4. ^ Geiser, Fritz (1994). "Hibernation and Daily Torpor in Marsupials – a Review". Australian Journal of Zoology. 42 (1): 1–16. doi:10.1071/zo9940001. 
  5. ^ Bartels, W.; Law, B.S.; Geiser, F. (1998). "Daily torpor and energetics in a tropical mammal, the northern blossom-bat Macroglossus minimus (Megachiroptera)". Journal of Comp. Physiol. B. 168 (3): 233–239. doi:10.1007/s003600050141. PMID 9591364. 
  6. ^ Geiser, Fritz (2004). "Metabolic Rate and Body Temperature Reduction During Hibernation and Daily Torpor". Annu. Rev. Physiol. (66): 239–274. doi:10.1146/annurev.physiol.66.032102.115105. PMID 14977403. 
  7. ^ Dawson, T.J., et al. (eds.); Fauna of Australia Vol. 1b – Mammalia; 17. Morphology and Physiology of the Metatheria; pp. 102, p. 30
  8. ^ a b Geiser, Fritz; Stawski, Clare; Wacker, Chris B.; Nowack, Julia (2017). "Phoenix from the Ashes: Fire, Torpor, and the Evolution of Mammalian Endothermy". Frontiers in Physiology. 8. doi:10.3389/fphys.2017.00842. ISSN 1664-042X. 
  9. ^ Stawski, Clare; Geiser, Fritz (2010-01-01). "Fat and fed: frequent use of summer torpor in a subtropical bat". Naturwissenschaften. 97 (1): 29–35. doi:10.1007/s00114-009-0606-x. ISSN 0028-1042. 
  10. ^ Warnecke, Lisa; Turner, James M.; Geiser, Fritz (2008-01-01). "Torpor and basking in a small arid zone marsupial". Naturwissenschaften. 95 (1): 73–78. doi:10.1007/s00114-007-0293-4. ISSN 0028-1042. 
  11. ^ Körtner, Gerhard; Geiser, Fritz. "The key to winter survival: daily torpor in a small arid-zone marsupial". Naturwissenschaften. 96 (4): 525–530. doi:10.1007/s00114-008-0492-7. 
  12. ^ Batholomew, G. (1982). "Energy Metabolism". Animal Physiology: Principles and Adaptations. MacMillian Publishing Co. 
  13. ^ Allaby, Michael (2014). A Dictionary of Zoology. Oxford University Press. p. 963. ISBN 9780199684274. 
  14. ^ a b Carpenter, F. Lynn; Hixon, Mark A. (May 1988). "A New Function for Torpor: Fat Conservation in a Wild Migrant Hummingbird". The Condor. 90: 376. doi:10.2307/1368565.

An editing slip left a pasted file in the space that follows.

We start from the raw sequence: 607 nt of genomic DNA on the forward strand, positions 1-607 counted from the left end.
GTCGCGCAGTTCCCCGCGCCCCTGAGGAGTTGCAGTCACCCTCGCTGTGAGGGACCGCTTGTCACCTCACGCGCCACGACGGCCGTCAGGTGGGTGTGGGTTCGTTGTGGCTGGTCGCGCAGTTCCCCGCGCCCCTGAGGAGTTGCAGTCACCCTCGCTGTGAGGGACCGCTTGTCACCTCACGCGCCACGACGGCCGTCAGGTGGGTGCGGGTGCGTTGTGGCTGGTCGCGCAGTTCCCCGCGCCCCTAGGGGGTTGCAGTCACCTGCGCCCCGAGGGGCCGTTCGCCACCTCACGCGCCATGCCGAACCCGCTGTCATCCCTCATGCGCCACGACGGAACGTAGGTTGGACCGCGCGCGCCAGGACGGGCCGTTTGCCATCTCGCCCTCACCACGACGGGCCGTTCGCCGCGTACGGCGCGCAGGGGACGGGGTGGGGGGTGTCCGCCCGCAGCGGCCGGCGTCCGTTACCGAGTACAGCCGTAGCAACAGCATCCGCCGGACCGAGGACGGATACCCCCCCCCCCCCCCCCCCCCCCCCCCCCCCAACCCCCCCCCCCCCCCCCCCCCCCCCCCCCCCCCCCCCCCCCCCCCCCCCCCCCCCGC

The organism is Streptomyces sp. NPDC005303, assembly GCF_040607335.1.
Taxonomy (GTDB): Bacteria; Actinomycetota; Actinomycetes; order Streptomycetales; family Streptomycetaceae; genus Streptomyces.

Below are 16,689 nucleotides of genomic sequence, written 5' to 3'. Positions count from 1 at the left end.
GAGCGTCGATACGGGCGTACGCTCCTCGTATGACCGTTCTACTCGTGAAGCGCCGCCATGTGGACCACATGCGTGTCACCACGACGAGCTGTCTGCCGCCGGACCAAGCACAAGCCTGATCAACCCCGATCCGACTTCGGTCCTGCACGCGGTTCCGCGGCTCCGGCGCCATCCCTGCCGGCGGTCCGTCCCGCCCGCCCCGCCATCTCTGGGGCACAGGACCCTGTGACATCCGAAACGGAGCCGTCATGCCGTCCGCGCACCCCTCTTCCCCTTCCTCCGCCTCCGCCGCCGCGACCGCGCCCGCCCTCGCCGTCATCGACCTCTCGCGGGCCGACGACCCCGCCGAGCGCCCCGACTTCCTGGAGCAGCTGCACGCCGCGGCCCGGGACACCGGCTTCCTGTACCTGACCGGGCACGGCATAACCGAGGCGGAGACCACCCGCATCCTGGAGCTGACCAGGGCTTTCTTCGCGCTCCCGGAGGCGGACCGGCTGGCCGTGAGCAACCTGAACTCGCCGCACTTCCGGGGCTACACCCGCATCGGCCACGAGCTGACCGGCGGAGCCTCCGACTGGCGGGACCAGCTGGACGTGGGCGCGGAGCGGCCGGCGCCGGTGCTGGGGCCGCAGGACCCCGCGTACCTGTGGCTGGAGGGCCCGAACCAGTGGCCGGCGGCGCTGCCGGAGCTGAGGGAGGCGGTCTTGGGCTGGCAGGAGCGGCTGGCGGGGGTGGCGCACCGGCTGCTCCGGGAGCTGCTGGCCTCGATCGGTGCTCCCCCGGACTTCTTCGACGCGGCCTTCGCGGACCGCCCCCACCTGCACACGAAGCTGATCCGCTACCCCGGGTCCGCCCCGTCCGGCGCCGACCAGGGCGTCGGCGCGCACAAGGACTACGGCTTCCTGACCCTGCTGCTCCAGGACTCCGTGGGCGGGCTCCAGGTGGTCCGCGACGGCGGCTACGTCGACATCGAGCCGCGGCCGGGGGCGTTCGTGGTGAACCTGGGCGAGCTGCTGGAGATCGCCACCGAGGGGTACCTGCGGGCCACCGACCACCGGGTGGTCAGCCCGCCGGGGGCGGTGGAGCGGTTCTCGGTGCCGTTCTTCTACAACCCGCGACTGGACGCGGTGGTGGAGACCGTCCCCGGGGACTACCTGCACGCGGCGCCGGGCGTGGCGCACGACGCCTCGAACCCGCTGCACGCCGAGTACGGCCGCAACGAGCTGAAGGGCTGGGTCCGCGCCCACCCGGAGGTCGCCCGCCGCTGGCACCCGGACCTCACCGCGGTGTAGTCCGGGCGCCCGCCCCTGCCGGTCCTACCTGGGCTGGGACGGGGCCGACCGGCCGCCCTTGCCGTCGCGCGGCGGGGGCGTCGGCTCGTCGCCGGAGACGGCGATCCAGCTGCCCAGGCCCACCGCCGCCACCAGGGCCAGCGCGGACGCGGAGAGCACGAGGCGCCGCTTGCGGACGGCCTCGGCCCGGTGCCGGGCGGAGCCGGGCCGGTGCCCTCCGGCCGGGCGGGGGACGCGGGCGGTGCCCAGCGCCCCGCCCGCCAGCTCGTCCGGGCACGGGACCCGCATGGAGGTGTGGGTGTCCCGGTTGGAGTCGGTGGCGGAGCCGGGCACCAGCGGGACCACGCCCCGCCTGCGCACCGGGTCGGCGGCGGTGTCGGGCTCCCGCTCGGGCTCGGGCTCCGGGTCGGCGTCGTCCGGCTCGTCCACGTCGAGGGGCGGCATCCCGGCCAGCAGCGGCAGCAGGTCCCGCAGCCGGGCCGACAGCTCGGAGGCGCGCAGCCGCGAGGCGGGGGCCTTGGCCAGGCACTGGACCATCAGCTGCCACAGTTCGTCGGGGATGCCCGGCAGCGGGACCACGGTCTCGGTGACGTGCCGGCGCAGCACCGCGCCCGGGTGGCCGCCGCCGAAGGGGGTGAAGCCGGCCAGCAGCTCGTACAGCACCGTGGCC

15. ^ Chaplin, Susan Budd (1974-12-01). "Daily energetics of the Black-capped Chickadee,Parus atricapillus, in winter". Journal of comparative physiology. 89 (4): 321–330. doi:10.1007/BF00695350. ISSN 0340-7594. 
  16. ^ a b c McAllan, B. M.; Geiser, Fritz (2014-09-01). "Torpor during Reproduction in Mammals and Birds: Dealing with an Energetic Conundrum". Integrative and Comparative Biology. 54 (3): 516–532. doi:10.1093/icb/icu093. ISSN 1540-7063. 
  17. ^ Stawski, Clare; Turbill, Christopher; Geiser, Fritz (2009-05-01). "Hibernation by a free-ranging subtropical bat (Nyctophilus bifax)". Journal of Comparative Physiology B. 179 (4): 433–441. doi:10.1007/s00360-008-0328-y. ISSN 0174-1578. 
  18. ^ a b Geiser, Fritz; Brigham, R. Mark. The Other Functions of Torpor. pp. 109–121. doi:10.1007/978-3-642-28678-0_10. 
  19. ^ a b Levy, Ofir; Dayan, Tamar; Kronfeld-Schor, Noga (2011-09-01). "Interspecific Competition and Torpor in Golden Spiny Mice: Two Sides of the Energy-Acquisition Coin". Integrative and Comparative Biology. 51 (3): 441–448. doi:10.1093/icb/icr071. ISSN 1540-7063. 
  20. ^ Lourenço, Sofia; Palmeirim, Jorge Mestre (2008-12-01). "Which factors regulate the reproduction of ectoparasites of temperate-zone cave-dwelling bats?". Parasitology Research. 104 (1): 127. doi:10.1007/s00436-008-1170-6. ISSN 0932-0113. 
  21. ^ Klotz, Irene (October 3, 2014). "NASA Eyes Crew Deep Sleep Option for Mars Mission". Discover News.